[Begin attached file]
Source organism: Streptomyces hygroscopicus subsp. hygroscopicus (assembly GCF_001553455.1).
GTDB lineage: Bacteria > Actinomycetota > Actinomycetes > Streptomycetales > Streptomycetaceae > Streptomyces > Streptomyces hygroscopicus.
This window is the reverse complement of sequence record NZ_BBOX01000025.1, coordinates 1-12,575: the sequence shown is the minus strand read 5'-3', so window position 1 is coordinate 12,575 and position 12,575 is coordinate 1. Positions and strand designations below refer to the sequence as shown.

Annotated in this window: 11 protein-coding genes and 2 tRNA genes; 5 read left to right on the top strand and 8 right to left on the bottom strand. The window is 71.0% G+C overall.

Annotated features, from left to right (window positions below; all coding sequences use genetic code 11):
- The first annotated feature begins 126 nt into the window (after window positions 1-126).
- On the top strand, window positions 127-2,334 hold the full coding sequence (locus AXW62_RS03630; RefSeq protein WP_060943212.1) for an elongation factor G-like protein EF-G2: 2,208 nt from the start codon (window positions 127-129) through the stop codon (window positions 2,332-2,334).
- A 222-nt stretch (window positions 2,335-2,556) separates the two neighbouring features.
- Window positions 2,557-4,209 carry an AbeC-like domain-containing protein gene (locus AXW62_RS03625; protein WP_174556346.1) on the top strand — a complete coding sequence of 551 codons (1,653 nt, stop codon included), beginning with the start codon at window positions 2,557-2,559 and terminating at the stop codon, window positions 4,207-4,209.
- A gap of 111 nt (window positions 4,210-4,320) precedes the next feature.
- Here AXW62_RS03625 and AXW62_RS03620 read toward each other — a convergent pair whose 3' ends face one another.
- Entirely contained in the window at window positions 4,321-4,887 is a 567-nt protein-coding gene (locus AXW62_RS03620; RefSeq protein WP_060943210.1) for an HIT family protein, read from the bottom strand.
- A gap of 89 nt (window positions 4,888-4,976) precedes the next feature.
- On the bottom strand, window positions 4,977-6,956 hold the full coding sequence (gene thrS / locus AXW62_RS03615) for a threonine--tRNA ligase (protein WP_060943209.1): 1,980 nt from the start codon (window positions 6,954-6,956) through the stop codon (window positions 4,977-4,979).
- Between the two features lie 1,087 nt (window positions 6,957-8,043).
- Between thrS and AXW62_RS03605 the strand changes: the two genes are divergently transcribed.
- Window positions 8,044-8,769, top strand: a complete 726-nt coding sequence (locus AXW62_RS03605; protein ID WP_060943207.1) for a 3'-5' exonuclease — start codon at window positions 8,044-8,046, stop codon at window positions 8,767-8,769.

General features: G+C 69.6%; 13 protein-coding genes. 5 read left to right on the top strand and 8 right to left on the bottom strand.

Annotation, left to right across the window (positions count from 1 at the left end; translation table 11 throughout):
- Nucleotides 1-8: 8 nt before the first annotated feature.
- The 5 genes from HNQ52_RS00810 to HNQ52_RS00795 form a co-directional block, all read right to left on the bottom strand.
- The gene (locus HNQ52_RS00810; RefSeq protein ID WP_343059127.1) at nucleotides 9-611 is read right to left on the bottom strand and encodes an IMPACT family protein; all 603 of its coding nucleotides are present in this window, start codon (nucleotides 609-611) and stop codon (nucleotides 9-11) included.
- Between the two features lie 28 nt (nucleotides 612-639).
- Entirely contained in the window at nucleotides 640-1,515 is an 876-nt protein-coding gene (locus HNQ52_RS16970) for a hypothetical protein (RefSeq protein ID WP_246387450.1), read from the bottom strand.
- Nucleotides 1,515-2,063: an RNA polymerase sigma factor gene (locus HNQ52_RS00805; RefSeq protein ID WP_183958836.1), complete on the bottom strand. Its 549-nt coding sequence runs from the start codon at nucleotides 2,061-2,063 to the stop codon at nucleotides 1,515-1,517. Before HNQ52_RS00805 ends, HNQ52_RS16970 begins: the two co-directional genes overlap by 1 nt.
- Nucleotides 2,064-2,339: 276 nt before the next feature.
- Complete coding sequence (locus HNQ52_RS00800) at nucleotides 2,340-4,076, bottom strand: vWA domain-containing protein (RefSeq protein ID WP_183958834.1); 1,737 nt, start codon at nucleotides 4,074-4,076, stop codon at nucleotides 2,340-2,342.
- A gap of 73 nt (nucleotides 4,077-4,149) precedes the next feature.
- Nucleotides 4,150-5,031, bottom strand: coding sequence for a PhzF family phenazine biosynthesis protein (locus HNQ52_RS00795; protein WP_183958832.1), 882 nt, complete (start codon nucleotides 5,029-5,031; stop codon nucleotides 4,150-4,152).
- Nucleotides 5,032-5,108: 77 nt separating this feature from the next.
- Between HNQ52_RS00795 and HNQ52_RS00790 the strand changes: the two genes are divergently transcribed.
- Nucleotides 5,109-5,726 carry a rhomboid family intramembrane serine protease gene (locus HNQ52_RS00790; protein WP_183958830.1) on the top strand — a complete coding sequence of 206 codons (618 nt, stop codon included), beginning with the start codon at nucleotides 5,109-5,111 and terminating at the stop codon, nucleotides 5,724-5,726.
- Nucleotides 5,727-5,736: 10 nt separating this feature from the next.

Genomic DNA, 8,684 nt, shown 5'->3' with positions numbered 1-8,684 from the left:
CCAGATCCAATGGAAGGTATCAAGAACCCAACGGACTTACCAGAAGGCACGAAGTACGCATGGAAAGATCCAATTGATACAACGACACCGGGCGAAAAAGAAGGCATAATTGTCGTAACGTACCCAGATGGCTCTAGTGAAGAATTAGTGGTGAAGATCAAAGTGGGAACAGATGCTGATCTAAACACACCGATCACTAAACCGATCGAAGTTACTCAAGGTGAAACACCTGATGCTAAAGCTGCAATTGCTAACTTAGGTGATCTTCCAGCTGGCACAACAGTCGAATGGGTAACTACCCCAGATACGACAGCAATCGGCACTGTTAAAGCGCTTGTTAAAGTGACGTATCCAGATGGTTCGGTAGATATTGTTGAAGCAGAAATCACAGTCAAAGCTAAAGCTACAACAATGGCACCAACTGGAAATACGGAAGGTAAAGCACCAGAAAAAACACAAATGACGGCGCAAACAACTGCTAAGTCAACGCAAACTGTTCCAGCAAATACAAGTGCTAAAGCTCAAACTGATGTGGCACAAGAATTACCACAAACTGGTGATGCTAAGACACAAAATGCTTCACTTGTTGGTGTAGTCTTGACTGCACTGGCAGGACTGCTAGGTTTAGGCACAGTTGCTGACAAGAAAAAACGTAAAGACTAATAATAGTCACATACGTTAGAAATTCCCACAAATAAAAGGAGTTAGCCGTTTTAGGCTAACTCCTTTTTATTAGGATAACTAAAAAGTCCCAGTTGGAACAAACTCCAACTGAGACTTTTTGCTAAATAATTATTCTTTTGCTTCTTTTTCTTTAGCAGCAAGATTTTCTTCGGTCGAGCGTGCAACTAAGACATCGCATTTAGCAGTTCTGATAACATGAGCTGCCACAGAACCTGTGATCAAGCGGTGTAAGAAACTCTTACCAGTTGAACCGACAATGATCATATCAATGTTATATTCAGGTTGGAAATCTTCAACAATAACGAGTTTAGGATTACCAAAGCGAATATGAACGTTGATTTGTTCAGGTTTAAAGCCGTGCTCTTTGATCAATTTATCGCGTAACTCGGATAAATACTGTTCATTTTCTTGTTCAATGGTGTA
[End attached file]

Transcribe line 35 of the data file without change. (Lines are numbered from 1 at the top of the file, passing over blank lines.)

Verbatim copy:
CCAGATCCAATGGAAGGTATCAAGAACCCAACGGACTTACCAGAAGGCACGAAGTACGCATGGAAAGATCCAATTGATACAACGACACCGGGCGAAAAAGAAGGCATAATTGTCGTAACGTACCCAGATGGCTCTAGTGAAGAATTAGTGGTGAAGATCAAAGTGGGAACAGATGCTGATCTAAACACACCGATCACTAAACCGATCGAAGTTACTCAAGGTGAAACACCTGATGCTAAAGCTGCAATTGCTAACTTAGGTGATCTTCCAGCTGGCACAACAGTCGAATGGGTAACTACCCCAGATACGACAGCAATCGGCACTGTTAAAGCGCTTGTTAAAGTGACGTATCCAGATGGTTCGGTAGATATTGTTGAAGCAGAAATCACAGTCAAAGCTAAAGCTACAACAATGGCACCAACTGGAAATACGGAAGGTAAAGCACCAGAAAAAACACAAATGACGGCGCAAACAACTGCTAAGTCAACGCAAACTGTTCCAGCAAATACAAGTGCTAAAGCTCAAACTGATGTGGCACAAGAATTACCACAAACTGGTGATGCTAAGACACAAAATGCTTCACTTGTTGGTGTAGTCTTGACTGCACTGGCAGGACTGCTAGGTTTAGGCACAGTTGCTGACAAGAAAAAACGTAAAGACTAATAATAGTCACATACGTTAGAAATTCCCACAAATAAAAGGAGTTAGCCGTTTTAGGCTAACTCCTTTTTATTAGGATAACTAAAAAGTCCCAGTTGGAACAAACTCCAACTGAGACTTTTTGCTAAATAATTATTCTTTTGCTTCTTTTTCTTTAGCAGCAAGATTTTCTTCGGTCGAGCGTGCAACTAAGACATCGCATTTAGCAGTTCTGATAACATGAGCTGCCACAGAACCTGTGATCAAGCGGTGTAAGAAACTCTTACCAGTTGAACCGACAATGATCATATCAATGTTATATTCAGGTTGGAAATCTTCAACAATAACGAGTTTAGGATTACCAAAGCGAATATGAACGTTGATTTGTTCAGGTTTAAAGCCGTGCTCTTTGATCAATTTATCGCGTAACTCGGATAAATACTGTTCATTTTCTTGTTCAATGGTGTA